• Consider a third-party interviewer. Stakeholders may be more honest and open to answering questions with an independent third party who has no stake in the outcome.

Once you have a firm understanding of stakeholder concerns and have decided that a retreat would be appropriate for your project, it is time to begin a thorough planning process.

Retreat Strategies


Considerable time, strategy, and planning are necessary to prepare for a retreat. Gilmore and Bing suggest creating a steering committee to plan the event (2006, p. 381). Critical components of the planning include development of the retreat objectives, agenda, slide deck, and overall logistics. Major decisions include the tools and techniques that will be used during the retreat to gather data and engage participants in a meaningful way.

Four to six weeks is a realistic timeframe for thorough planning and preparation.

An important component of the planning stage is to identify any pre-work that will be required to properly prepare participants in advance of the retreat. The goal of the pre-work is to “engage key stakeholders in the substantive issues and the ‘work’ of the event” (Gilmore & Bing, 2006, p. 381). Avoid pre-work that would put individuals at a disadvantage if they have not completed it. The activities and discussion at the retreat should allow them to easily catch up to anyone who has completed the pre-work. “Advance work should be light and encourage inquiry and divergent thinking” (Gilmore & Bing, 2006, p. 382).

Don't underestimate the benefits of good food and a lasting supply of beverages, especially for a full-day retreat. All-day coffee, water, bottled sodas, and juices are essential. Breakfast and/or lunch may be required in addition to a mid-morning and/or mid-afternoon snack. Food will help keep participants present and more engaged at the retreat. Fun, easy snacks such as liquorice, mini candy bars, popcorn, granola bars, and fruit at individual tables are popular.

Our consultants introduced me to their “annotated agenda,” which details each agenda item and includes a description and flow for that segment and any materials required. While retreat participants may receive a standard agenda, the annotated agenda is key tool for members of the steering committee facilitating the retreat. This agenda keeps the retreat organized and on schedule and follows closely with the retreat slide deck (Exhibit 1).


Exhibit 1: Annotated agenda.

Data-Gathering Techniques

In addition to conducting stakeholder interviews to verify your problem and issues, it is important to undertake additional listening and data gathering as a planned part of the retreat.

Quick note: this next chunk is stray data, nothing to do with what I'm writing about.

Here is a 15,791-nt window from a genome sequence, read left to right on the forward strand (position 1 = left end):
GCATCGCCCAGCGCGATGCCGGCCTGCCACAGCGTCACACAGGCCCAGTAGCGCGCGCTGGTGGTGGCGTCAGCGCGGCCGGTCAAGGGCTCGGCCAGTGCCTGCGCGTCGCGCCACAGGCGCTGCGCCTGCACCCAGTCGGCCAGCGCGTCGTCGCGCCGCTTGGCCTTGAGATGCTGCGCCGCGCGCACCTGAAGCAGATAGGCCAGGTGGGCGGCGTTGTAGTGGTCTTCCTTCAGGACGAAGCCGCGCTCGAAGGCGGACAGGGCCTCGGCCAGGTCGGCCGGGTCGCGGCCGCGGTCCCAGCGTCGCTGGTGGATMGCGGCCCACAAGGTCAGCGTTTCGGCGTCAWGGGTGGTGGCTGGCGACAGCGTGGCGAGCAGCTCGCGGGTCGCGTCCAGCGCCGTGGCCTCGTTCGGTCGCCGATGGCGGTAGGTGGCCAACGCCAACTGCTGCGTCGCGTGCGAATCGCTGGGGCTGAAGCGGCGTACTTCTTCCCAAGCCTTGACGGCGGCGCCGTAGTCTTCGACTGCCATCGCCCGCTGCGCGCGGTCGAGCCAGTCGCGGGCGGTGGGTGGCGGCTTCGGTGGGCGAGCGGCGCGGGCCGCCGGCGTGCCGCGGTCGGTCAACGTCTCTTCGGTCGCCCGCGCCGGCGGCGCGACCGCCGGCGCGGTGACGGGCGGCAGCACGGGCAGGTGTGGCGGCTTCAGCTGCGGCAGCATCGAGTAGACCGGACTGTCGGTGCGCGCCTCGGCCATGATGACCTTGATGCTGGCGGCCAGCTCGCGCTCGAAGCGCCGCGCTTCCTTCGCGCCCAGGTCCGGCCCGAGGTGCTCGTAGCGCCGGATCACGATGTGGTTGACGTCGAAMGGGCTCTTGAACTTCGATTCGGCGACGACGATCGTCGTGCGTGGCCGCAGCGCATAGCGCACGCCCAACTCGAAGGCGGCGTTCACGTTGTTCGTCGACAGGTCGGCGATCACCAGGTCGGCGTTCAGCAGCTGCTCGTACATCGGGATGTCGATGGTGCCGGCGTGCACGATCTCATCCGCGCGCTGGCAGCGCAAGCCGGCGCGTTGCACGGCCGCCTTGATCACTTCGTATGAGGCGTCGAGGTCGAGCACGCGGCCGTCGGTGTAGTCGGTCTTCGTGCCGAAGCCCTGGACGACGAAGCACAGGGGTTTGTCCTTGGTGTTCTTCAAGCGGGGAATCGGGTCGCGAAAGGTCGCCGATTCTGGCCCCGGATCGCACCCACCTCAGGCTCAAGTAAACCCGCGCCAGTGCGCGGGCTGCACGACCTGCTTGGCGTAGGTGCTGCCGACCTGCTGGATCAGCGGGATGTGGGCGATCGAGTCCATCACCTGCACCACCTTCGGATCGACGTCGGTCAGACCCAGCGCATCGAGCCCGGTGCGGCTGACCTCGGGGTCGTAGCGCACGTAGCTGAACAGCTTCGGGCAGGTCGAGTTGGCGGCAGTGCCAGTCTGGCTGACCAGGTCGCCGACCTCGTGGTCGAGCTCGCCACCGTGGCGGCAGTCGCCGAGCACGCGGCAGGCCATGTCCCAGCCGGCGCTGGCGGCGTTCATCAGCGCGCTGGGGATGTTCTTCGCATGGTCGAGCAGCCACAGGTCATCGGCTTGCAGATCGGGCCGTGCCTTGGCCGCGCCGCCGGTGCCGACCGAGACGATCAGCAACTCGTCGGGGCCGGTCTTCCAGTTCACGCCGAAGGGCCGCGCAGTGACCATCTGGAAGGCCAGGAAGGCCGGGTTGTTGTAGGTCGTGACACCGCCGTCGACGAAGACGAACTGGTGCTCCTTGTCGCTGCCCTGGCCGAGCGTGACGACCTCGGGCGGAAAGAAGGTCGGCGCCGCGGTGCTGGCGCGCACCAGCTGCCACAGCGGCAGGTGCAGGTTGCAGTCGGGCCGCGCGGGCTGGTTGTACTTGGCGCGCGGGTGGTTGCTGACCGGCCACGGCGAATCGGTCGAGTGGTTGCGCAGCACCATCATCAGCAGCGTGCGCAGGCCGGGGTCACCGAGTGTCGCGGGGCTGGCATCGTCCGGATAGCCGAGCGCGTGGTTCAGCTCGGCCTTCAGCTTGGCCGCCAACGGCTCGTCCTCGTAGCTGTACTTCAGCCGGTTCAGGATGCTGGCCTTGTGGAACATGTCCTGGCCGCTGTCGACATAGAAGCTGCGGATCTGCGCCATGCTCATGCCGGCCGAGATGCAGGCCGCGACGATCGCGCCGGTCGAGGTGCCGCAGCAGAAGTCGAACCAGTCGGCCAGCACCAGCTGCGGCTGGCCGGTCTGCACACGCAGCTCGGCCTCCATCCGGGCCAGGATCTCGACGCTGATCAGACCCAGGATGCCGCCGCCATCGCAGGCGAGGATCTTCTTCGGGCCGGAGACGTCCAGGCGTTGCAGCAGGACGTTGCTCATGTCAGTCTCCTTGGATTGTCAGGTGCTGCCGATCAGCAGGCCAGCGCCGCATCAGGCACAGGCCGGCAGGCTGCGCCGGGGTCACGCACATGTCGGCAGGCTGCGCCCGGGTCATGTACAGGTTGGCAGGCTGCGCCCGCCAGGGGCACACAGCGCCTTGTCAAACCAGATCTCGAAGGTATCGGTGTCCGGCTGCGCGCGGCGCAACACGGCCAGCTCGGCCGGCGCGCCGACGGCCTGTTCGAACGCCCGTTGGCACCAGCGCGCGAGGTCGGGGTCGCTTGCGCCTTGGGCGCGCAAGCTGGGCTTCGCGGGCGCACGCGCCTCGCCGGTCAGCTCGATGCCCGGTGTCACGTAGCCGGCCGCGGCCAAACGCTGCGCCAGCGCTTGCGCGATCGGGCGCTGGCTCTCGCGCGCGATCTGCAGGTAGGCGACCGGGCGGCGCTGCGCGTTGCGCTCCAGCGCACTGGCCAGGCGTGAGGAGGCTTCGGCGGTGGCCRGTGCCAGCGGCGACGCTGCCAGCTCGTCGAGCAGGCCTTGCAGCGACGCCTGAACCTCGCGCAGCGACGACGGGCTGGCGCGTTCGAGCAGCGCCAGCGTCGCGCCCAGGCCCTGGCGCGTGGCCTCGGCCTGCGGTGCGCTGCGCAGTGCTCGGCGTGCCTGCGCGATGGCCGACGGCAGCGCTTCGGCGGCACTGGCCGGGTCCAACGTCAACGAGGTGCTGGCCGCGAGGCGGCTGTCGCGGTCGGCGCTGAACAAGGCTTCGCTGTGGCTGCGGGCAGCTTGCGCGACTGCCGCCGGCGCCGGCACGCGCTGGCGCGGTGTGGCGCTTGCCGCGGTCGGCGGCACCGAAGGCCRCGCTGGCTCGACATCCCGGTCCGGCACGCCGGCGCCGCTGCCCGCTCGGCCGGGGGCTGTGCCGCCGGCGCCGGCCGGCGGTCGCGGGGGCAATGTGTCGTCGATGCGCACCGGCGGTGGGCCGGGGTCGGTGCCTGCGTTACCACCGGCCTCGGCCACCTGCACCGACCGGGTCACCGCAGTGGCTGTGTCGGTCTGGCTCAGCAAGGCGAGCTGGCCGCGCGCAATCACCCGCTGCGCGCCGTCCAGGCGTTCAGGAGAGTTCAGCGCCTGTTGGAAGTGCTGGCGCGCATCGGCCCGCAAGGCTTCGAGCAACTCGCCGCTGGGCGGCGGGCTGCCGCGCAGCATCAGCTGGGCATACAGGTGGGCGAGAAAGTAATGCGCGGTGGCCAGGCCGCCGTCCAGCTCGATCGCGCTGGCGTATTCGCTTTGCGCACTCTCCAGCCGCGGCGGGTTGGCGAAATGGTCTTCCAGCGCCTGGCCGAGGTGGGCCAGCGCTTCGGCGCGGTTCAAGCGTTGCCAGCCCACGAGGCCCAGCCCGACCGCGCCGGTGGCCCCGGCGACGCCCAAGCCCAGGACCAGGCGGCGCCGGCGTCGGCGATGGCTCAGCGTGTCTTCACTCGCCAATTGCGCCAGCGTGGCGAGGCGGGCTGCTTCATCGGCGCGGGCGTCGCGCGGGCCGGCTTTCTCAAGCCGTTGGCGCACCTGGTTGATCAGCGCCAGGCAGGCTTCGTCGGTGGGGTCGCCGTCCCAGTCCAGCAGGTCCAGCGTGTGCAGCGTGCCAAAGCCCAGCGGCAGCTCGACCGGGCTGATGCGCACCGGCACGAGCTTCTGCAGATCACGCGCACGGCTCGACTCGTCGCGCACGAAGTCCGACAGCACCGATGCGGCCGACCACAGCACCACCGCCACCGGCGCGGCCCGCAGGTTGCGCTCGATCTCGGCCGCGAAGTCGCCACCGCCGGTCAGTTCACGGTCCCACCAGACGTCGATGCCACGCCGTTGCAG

When presenting information during the retreat, do not use leading statements or make conclusions for the participants. Be transparent. Do not hold a retreat with a planned result in mind; rather, let the retreat happen in an authentic way. O'Connor and Dornfeld tell us to “make simple, neutral statements that lay out the plain facts that everybody agrees on” (2014, p. 78). Allow time for discussion and the opportunity for participants to come to agreement. Provide a safe environment for participants to disagree with information presented or shared. Do not try to convince attendees to agree, since you are collecting data at this point and it is “important to tap into the energy and influence of those who are not aligned with you and may actively oppose your ideas” (O'Connor & Dornfeld, 2014, p. 161).

Invite participants to interview one another. Use this technique to get everyone involved in the discussion. Regardless of how safe an environment you create, some participants will not speak in a public setting. “Having people interview one another with assigned questions can be powerful ways of getting everyone simultaneously active, either in an explicit, sympathetic, probing, listening mode, or in answering” (Gilmore & Bing, 2006, p. 384). Individuals can take their own notes to turn in to the retreat facilitators and/or for a future collaboration exercise.

Individual exercises are another effective method for data gathering. Individuals can reflect and journal their thoughts and/or participate in “dot” voting exercises (see Exhibit 2) where participants get a “dot” sticker to vote on the topics/themes that most resonate with them.


Exhibit 2: Sample “dot” voting.

Engaging Participants

Keeping participants engaged is challenging; busy schedules and today's mobile technology culture (e-mails, text messages, alerts, and pages) can easily interrupt an individual or group of individuals participating in your event. “Processes that engage participants in real thinking about important issues before, during, and after the event can combat the inevitable forces that pull people's attention away” (Gilmore & Bing, 2006, pp. 379–380).

For a retreat to be successful, it is important that key stakeholders attend. One method to encourage participation is to use “existing forums where the members of the participant community already show up” (Gilmore & Bing, 2006, p. 382). Another method is to determine participants’ availability based on a variety of date and time options. Doodle is a free, web-based tool that collects participant availability in a way that makes it easy to determine the date and time that will be best for most of your participants.